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Obama, Romney go head-to-head in Philadelphia

Mitt Romney and Barack Obama
CBS/Getty Images

Republican presidential candidate Mitt Romney is confronting President Obama on the economy today, visiting a closed-down factory that Mr. Obama himself once held up as an example of a company on the mend.

And before Romney holds a news conference at Allentown Metal Works in Pennsylvania this afternoon, he'll be in Philadelphia for fundraising events -- just hours before Mr. Obama attends his own Philadelphia fundraising events.

Ahead of his visit to Allentown Metal Works, Romney's campaign released a video this morning highlighting the fact that Mr. Obama visited the factory in December 2009. At the time, the president predicted his stimulus package would help the company recover from the economic downturn.

The video features clips of Mr. Obama touting his visit there, and a news broadcast about the factory's closure. Statistics flash across the screen, showing that more than 100,000 jobs have been lost in Pennsylvania since 2009. The metal works plant closed in January of this year after its business dried up, unpaid bills accumulated, and the number of production line employees dwindled down to five, the Allentown Morning Call reported.

Romney's news conference at Allentown Metal Works will take place around 4 p.m. today.

At about the same time, Mr. Obama plans to appear at a set of Democratic National Committee fundraisers. First, he'll attend a reception at the Hyat hotel, and then he'll attend a dinner at the home of Comcast executive David Cohen.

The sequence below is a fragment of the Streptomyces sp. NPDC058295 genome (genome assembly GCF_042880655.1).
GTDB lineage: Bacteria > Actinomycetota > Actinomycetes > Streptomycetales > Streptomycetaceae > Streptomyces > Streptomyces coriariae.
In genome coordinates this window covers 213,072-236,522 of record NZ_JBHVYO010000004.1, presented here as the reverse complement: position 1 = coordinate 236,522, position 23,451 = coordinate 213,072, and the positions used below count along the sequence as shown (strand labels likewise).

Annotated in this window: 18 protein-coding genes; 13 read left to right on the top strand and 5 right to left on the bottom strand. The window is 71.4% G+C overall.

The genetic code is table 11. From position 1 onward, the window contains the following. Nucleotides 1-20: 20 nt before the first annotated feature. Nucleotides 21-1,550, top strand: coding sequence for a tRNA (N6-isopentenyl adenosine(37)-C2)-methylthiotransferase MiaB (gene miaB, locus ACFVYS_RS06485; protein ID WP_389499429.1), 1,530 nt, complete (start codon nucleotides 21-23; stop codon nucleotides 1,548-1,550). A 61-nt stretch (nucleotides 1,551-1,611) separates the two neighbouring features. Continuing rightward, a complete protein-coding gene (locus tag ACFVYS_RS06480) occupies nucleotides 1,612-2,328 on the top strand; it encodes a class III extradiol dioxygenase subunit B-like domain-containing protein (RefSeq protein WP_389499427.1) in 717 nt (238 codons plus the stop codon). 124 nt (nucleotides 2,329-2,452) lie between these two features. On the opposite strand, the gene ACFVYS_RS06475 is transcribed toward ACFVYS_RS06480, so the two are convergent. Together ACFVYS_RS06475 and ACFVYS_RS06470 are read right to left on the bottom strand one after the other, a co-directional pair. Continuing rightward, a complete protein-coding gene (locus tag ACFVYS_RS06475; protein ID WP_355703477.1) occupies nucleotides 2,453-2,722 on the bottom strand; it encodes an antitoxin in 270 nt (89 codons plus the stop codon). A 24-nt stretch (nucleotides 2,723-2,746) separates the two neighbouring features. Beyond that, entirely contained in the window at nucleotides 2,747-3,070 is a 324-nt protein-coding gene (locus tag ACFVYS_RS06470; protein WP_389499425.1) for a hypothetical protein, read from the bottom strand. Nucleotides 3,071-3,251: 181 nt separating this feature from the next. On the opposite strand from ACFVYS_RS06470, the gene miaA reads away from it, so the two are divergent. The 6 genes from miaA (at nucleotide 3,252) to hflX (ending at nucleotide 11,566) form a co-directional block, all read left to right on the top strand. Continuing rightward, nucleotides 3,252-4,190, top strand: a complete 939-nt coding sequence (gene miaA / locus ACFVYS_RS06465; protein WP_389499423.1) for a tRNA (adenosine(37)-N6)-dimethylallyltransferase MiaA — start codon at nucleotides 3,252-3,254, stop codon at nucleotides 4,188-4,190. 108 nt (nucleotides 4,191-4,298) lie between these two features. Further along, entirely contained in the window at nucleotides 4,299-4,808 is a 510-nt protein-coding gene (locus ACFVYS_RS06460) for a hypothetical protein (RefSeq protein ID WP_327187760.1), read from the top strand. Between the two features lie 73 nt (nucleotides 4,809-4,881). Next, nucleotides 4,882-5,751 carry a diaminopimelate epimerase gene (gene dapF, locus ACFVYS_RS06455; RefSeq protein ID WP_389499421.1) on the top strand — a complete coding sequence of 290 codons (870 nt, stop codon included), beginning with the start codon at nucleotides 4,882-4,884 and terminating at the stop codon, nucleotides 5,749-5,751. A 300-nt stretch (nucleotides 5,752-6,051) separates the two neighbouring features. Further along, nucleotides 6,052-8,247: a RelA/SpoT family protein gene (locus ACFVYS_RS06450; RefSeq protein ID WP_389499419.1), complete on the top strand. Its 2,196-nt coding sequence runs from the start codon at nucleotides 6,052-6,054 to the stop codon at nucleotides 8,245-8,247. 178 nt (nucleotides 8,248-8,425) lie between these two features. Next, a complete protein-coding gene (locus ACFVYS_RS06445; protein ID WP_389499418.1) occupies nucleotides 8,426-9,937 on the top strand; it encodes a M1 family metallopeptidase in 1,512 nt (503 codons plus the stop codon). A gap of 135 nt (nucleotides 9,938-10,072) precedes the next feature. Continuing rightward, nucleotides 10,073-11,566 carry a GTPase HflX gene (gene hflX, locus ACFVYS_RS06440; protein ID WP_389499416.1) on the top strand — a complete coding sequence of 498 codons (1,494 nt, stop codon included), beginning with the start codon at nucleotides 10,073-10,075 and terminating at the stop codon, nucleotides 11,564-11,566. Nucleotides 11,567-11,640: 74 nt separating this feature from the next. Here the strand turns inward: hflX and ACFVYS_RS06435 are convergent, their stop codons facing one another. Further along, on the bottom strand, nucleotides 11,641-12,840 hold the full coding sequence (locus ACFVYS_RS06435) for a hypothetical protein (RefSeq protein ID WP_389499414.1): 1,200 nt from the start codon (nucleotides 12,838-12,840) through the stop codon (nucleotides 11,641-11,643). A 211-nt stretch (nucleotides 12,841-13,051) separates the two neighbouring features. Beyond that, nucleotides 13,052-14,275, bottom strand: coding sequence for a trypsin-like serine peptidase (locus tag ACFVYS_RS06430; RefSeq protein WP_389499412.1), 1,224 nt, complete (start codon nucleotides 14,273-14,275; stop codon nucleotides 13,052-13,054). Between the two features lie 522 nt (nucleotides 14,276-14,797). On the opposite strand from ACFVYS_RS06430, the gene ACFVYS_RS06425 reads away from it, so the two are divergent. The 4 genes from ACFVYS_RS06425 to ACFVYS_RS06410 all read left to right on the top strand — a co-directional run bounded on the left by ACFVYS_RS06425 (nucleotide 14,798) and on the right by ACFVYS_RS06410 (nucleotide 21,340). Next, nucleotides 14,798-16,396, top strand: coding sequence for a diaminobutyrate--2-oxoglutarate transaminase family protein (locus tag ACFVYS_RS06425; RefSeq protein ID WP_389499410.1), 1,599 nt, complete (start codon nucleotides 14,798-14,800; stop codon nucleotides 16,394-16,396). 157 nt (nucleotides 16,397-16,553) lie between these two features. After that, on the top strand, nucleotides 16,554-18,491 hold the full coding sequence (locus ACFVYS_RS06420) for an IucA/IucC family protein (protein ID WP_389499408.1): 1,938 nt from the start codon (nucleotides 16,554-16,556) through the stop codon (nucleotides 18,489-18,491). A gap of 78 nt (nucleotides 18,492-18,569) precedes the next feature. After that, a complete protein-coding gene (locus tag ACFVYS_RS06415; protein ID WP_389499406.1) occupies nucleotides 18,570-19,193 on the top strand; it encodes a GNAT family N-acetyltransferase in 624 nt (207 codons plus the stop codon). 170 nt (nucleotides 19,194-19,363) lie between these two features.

Romney's Philadelphia-focused attack illustrates the way the former Massachusetts governor plans to make his presidential campaign all about the economy. When he launched his campaign in New Hampshire earlier this month, he pointed to several lagging economic indicators he called "President Obama's own misery index."

"The 2012 election is going to be a referendum on the president's failure to turn around the economy," Romney said said in an interview with the Philadelphia Inquirer. "He's grown detached and isolated from what people are feeling and experiencing."

Romney, who is the frontrunner in most GOP presidential polls, has on a number of occasions reached out to local media in the markets where Mr. Obama was visiting -- a strategy that shows the Republican is already looking past the primaries to the general election.

Attorney Charles Kopp, chairman of Romney's campaign in Pennsylvania, told the Inquirer, "In my view, the Republican primary voters will soon begin to focus on electability rather than philosophy, and when that happens, Mitt Romney will emerge as the party's nominee with an excellent chance to become our next president."